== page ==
The most worthless superheroes ever

In a reality where writers can make any quirky doofus throw on some tights and call themselves a superhero, creating great characters is pretty hit or miss. You have your greats like Superman and Wonder Woman, but you could also fill an entire New York borough with the losers. While some heroes are comedically written to be cheap versions of great heroes, there also those who just suck by accident. Here are ten super-zeroes.

Cypher

Like a version of Google Translate that you have to feed and worry about, Cypher is a mutant whose only power is to understand every language, and maybe sometimes read your mind if he squints really hard. Only useful on missions to outer space or the deep south, Cypher's super-interpreter ability isn't enough to be worth a damn in battle, so he was killed in 1988. He was brought back to life in 2009, only because the X-Men had nothing better to do.

Mr. Immortal

Comics are full of characters who are unkillable, like Plastic Man, Lobo, and Deadpool, and all of them have real superpowers in addition to immortality. So, while Mr. Immortal comes back to life every time he's killed, he can't really do too much when he's alive other than throw himself in front of another bullet or distract the bad guys with a sassy dance. He's usually depressed, and when he comes back to life, he's consumed with a rage that can only be quelled by a psychic dinosaur. Then, it's right back to being a human shield.

Nightwing

Dick Grayson, aka Nightwing, isn't much more than a Robin who didn't die soon enough. As Batman's young ward, Grayson was tolerable as a foil to Batman's dour personality, or at the very least, a disposable distraction that Batman could deploy. Now, Nightwing patrols his own city like a bootleg Batman. At one time, Nightwing's boot had a miniature fax machine in it. That's like Batman filling his utility belt with Doritos and copies of E.T. for Atari. There are better ways to spend your suit budget, dummy.

Badrock

As part of Image Comics' Youngblood series, the hero originally known as Bedrock was created by chronic regurgitator Rob Liefeld as a blatant copy of Marvel Comics' Thing, in both powers and appearance… except for the fact that Bedrock would also invoke the Power of Cringe by shouting "yabba dabba doom" as a battle cry. Image had to quickly change the hero's name to Badrock after being contacted by Hanna-Barbera, making the character even more extreme to the max, if at all possible.

Elektra

Idea for a new and interesting character: a sexy ninja. That's it. That's all that Frank Miller was able to come up with when he created Elektra. There's so little to say about what makes Elektra interesting that this space would be better filled with instructions on how to prepare macaroni and cheese. At least that stuff is delicious, whereas Elektra is a nobody character who won't stop showing up, for no good reason other than to cheese off Miller, who was promised the character would never be used again after he killed her off. If you have to lie to someone, lie to Frank Miller.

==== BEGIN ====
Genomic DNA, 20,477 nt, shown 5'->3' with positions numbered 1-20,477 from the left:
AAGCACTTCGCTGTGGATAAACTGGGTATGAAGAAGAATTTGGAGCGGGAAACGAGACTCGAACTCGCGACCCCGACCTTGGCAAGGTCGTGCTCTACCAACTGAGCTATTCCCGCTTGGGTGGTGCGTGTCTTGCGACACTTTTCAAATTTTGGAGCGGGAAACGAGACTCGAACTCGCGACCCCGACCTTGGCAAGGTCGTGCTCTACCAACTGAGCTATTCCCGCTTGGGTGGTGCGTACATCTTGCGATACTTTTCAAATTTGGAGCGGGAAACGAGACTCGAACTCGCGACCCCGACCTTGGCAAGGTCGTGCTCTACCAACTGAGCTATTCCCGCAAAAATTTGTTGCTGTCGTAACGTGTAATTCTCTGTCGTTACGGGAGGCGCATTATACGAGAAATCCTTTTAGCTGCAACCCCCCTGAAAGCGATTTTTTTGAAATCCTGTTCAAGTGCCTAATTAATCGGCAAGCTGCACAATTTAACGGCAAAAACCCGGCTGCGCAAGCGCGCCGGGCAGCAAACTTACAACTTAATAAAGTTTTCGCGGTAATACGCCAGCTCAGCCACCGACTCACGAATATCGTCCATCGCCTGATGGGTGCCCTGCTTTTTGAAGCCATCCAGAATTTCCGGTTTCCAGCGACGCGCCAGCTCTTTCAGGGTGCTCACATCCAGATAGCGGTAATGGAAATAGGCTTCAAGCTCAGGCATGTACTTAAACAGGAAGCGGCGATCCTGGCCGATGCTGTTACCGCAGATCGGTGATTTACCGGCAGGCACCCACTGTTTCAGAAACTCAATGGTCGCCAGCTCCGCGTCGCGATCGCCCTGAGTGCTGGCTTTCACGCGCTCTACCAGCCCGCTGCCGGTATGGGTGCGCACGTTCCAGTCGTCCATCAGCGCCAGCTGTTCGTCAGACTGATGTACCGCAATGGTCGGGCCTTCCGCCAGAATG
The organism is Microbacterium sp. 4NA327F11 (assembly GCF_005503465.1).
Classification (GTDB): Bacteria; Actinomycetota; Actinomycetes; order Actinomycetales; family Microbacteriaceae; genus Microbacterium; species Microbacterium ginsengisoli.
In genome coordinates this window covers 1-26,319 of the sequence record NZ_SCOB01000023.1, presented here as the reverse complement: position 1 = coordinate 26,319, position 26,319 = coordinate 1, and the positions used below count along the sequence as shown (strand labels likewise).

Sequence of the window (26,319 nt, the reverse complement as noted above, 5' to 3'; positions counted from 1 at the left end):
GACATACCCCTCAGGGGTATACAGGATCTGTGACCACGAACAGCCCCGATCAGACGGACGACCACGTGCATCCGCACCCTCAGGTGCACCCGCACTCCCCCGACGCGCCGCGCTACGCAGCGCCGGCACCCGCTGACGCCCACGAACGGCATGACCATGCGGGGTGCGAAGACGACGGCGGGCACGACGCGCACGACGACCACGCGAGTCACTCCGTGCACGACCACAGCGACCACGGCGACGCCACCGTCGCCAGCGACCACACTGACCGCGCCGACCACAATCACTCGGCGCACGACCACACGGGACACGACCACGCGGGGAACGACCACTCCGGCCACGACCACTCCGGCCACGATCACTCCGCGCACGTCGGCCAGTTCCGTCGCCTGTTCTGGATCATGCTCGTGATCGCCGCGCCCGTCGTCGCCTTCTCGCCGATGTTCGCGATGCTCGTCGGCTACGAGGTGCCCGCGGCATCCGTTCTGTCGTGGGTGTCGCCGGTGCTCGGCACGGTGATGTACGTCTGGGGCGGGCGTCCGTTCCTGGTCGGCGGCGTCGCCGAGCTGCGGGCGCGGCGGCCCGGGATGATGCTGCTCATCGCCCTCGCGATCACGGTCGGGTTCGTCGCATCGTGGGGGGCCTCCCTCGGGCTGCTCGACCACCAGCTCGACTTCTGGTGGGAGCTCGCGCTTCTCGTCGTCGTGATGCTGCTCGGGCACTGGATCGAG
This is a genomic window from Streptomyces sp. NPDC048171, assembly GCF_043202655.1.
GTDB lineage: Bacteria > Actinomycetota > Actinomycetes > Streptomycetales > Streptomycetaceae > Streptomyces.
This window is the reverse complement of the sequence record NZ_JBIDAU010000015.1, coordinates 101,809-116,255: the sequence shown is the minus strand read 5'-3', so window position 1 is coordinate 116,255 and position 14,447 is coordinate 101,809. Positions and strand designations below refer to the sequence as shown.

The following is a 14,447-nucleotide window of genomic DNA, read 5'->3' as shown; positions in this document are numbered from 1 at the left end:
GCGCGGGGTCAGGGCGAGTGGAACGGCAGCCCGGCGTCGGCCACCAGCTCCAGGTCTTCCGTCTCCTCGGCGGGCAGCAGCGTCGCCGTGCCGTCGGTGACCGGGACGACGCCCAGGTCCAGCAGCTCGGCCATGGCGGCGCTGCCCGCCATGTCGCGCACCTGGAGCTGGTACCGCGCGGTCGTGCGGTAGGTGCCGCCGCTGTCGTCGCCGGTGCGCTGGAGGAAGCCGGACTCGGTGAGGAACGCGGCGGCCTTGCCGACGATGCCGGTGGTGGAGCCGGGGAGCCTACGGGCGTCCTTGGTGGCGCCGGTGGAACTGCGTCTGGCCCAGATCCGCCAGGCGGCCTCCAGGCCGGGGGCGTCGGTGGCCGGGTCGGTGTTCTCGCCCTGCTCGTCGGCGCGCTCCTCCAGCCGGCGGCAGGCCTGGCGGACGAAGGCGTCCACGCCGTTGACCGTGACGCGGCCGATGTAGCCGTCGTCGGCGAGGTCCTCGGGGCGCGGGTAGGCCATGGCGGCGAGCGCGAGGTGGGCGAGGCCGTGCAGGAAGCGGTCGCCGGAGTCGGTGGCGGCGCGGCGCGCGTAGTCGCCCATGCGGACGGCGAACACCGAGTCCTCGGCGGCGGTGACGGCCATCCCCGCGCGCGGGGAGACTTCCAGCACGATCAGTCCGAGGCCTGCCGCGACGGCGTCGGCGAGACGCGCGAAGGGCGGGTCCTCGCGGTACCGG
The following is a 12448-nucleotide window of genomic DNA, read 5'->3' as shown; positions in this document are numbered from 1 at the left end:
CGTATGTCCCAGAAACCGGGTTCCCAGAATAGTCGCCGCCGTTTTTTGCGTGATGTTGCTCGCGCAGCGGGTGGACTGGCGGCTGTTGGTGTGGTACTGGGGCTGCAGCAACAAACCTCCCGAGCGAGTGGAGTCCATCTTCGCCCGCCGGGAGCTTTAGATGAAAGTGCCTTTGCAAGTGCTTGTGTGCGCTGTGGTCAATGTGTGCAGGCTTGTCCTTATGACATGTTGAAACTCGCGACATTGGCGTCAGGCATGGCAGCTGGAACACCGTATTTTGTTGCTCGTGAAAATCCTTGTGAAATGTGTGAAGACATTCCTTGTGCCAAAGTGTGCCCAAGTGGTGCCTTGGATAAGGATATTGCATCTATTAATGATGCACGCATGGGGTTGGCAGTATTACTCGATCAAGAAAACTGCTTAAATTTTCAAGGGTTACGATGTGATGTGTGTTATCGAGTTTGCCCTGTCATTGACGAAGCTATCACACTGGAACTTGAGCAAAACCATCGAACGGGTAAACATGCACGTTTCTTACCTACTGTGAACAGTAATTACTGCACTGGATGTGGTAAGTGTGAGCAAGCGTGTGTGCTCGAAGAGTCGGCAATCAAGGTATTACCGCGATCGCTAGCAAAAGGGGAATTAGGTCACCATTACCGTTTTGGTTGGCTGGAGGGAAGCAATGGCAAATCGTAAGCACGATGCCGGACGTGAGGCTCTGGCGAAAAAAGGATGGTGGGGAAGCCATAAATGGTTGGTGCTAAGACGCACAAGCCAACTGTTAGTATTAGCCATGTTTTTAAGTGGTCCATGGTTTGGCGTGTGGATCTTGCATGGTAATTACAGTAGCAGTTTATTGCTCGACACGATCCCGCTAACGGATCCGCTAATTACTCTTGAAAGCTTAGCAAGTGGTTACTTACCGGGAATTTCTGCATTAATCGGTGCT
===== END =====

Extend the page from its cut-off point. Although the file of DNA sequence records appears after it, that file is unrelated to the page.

The Situation

Lasting one tragic issue published by Wizard World in 2012, The Situation is the fictional story of the titular Jersey Shore jackass…but with superpowers. Someone, somewhere, thought that casting the oft-inebriated, allegedly tax-evading meathead in a comic was a good idea, but the reality is that Mike Sorrentino was just too reprehensible a human in real life to sustain an audience who could actually read words. Useless in real life, and useless as a superhero, Mike.

Red Bee

Bug-themed superheroes are usually pretty great, like Spider-Man, Ant-Man, and The Tick, but Red Bee is an exception to the rule. Despite bees being the most fearsome of all insects, Red Bee has sucked no matter who was wearing the striped costume. The first Red Bee armed himself with nothing but a "stinger gun" and a bee named Michael that he kept in his belt, which seems like the worst place on a human body to keep a bee. His grand-niece took the name many years later, but she went crazy and tried to take over Earth before giving up heroism, which should have happened the moment someone thought that "Red Bee" was a good superhero name.

NFL Superpro

Because Marvel Comics is shameless, author Fabian Nicieza wrote a 12-issue series starring NFL Superpro as part of a licensing deal with the NFL. That's right, this was all about money—there's no other reason that this guy exists. Using a special football outfit and a clichéd, tragic accident, Superpro barfs out football puns as he fights crime and wastes everyone's time. He's such a generic marketing tie-in that he makes people hate comics and sports at the same time, which truly is an amazing power.

Blue Beetle

Blue Beetle is a classic hero in the truest sense, with origins dating back to 1940. Unfortunately, in a world with superdudes around every corner, he's pretty useless as a superhero, even if he's a great character. Fighting criminals with blasts of light and air never really held up as the world around Blue Beetle changed, but his oldschool humanity was used to great effect, with writers giving him a weight problem, but also a great friend and foil in Booster Gold. Still, if there's a real problem, you should probably send out Green Lantern to deal with it instead.

Hepzibah

A human skunk only loved by furries, Hepzibah is an alien with all of the powers of a cat, plus extra pheromone stuff. Hepzibah isn't even her real name, because her actual name is a series of smells, because that's a great way to introduce yourself. Hot Summer Garbage Soup is a member of the Starjammers, an equally forgettable team of heroes that are like a sucky Guardians of the Galaxy. So, if you ever need your drapes clawed up, Hepzibah's got it covered.